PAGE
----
I’ve been thinking about tentacles this week. More specifically, cephalopods like the octopus or squid. Cephalopods feature prominently in some of my favorite movies: Ed Wood, 20,000 Leagues Under the Sea (Michael Caine or Kirk Douglas, they’re both great), and even the Watcher in the Water outside the Doors of Durin in The Fellowship of the Ring.
Of course, the last two films were based on books by Jules Verne and J.R.R. Tolkien, respectively. And there’s a whole slew of bad movies (and good bad movies) that also feature cephalophods, like It Came From Beneath the Sea, in which a giant octopus tears down the Golden Gate Bridge and basically tries to eat San Francisco.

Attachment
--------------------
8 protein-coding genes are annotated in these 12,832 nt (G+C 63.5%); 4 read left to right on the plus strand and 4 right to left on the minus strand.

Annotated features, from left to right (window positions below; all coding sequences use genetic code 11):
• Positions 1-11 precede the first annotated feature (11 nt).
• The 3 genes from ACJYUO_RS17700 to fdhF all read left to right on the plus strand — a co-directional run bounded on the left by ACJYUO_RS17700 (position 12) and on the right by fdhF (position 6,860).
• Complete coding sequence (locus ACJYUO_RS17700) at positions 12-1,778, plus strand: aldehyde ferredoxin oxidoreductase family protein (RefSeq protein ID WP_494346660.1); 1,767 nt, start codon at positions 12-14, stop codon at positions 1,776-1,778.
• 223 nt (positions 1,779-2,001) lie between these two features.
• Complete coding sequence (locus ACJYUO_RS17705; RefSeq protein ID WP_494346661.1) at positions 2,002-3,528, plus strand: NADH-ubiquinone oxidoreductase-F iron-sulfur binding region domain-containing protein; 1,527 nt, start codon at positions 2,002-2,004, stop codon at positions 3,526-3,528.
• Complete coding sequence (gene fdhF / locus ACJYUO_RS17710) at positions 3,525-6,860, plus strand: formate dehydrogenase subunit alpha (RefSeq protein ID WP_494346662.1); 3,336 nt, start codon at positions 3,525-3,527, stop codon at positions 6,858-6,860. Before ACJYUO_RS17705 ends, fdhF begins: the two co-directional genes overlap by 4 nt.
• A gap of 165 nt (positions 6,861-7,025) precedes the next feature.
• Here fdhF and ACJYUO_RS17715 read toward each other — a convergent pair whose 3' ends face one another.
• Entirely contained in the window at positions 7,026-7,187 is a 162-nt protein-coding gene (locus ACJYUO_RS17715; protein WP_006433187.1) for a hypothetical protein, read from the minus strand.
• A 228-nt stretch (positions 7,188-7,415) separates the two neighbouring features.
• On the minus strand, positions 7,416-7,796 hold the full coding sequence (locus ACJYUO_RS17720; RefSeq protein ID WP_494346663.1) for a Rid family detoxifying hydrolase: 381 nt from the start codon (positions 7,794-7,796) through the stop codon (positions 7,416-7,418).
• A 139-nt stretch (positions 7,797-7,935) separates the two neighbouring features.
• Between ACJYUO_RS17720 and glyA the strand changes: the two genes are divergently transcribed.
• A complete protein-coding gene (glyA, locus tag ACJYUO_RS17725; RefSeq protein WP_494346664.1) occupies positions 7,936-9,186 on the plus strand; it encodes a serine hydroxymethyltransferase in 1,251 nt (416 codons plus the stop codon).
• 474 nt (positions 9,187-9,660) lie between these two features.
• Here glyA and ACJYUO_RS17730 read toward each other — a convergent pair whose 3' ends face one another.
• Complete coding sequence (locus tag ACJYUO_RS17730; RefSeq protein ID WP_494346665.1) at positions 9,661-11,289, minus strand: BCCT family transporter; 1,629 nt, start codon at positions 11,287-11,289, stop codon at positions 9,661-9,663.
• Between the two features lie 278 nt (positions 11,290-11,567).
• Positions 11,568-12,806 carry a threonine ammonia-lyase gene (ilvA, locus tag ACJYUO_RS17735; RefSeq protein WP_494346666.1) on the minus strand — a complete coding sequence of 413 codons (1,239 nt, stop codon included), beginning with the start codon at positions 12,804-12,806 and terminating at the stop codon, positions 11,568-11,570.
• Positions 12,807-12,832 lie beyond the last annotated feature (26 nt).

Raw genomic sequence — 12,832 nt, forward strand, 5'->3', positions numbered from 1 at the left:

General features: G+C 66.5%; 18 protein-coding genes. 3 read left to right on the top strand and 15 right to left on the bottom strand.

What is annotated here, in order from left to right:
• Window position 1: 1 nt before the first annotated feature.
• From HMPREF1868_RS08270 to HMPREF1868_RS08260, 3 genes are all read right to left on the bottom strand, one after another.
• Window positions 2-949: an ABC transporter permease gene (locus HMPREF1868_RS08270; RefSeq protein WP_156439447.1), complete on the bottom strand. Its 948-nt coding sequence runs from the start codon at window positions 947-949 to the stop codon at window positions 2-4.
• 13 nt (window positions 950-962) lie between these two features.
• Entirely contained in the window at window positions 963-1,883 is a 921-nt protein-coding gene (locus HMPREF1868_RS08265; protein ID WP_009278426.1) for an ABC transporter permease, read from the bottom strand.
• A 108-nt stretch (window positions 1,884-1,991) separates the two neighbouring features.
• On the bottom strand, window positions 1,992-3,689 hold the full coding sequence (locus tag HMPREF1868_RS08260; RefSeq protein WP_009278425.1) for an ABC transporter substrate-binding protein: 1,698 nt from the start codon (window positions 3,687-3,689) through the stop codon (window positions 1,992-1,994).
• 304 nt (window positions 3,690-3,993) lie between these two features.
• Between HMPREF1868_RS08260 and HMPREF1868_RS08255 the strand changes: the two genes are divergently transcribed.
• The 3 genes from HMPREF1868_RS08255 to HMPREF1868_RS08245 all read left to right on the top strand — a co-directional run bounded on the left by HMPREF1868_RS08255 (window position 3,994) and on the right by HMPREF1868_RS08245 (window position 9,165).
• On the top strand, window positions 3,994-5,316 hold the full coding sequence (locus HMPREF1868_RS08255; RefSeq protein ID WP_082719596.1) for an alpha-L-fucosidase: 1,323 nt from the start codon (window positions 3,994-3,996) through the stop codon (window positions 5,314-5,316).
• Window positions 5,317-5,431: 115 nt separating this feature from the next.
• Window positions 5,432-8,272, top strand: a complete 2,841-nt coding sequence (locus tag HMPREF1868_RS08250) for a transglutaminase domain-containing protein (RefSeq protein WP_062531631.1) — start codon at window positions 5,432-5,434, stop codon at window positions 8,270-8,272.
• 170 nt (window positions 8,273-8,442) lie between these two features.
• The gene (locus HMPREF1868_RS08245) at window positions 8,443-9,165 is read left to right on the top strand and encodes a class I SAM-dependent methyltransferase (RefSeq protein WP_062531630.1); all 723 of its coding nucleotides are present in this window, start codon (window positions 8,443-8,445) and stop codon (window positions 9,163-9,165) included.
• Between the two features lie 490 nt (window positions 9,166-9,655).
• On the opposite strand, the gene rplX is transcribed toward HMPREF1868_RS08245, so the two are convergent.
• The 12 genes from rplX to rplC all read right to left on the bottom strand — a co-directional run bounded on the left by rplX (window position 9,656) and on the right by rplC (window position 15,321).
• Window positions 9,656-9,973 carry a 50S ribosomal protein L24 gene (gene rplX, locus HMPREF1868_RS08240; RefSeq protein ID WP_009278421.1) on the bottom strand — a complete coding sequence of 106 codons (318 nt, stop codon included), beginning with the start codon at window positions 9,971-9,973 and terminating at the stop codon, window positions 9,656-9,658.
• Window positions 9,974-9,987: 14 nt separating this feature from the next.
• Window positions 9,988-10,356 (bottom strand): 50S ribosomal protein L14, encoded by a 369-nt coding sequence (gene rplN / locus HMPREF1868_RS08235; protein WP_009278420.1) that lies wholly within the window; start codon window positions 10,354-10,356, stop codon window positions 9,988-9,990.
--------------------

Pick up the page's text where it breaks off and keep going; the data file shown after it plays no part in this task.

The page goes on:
So why have I been thinking about cephalopods?
They’re scary, that’s why. At least for me.
Figuring out what scares me is an important part of my writing process. If I know what scares me, frightens me, horrifies me, gives me the shivers, then I can scare my characters — and perhaps my readers too. Fear can be a very powerful motivator, and the reason behind all kinds of actions and behaviors.
One way to find out what scares you is to just make a list, or a mind map. One fear leads naturally to another, until you end up with a page full of frightening things.